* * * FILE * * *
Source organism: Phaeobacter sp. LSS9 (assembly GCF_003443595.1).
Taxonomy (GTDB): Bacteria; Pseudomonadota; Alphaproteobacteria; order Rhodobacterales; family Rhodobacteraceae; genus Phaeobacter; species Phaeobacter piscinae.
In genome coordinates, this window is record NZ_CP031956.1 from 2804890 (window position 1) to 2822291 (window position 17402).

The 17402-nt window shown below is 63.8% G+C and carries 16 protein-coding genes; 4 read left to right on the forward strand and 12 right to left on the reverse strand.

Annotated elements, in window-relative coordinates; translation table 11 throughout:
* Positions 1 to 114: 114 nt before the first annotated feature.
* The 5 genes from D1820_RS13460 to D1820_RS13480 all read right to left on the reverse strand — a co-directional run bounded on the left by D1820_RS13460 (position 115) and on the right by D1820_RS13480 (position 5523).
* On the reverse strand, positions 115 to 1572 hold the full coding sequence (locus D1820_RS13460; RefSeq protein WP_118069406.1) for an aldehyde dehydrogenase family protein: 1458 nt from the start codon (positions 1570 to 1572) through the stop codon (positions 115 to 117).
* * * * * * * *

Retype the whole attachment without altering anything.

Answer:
Source organism: Phaeobacter sp. LSS9 (assembly GCF_003443595.1).
Taxonomy (GTDB): Bacteria; Pseudomonadota; Alphaproteobacteria; order Rhodobacterales; family Rhodobacteraceae; genus Phaeobacter; species Phaeobacter piscinae.
In genome coordinates, this window is record NZ_CP031956.1 from 2804890 (window position 1) to 2822291 (window position 17402).

The 17402-nt window shown below is 63.8% G+C and carries 16 protein-coding genes; 4 read left to right on the forward strand and 12 right to left on the reverse strand.

Annotated elements, in window-relative coordinates; translation table 11 throughout:
* Positions 1 to 114: 114 nt before the first annotated feature.
* The 5 genes from D1820_RS13460 to D1820_RS13480 all read right to left on the reverse strand — a co-directional run bounded on the left by D1820_RS13460 (position 115) and on the right by D1820_RS13480 (position 5523).
* On the reverse strand, positions 115 to 1572 hold the full coding sequence (locus D1820_RS13460; RefSeq protein WP_118069406.1) for an aldehyde dehydrogenase family protein: 1458 nt from the start codon (positions 1570 to 1572) through the stop codon (positions 115 to 117).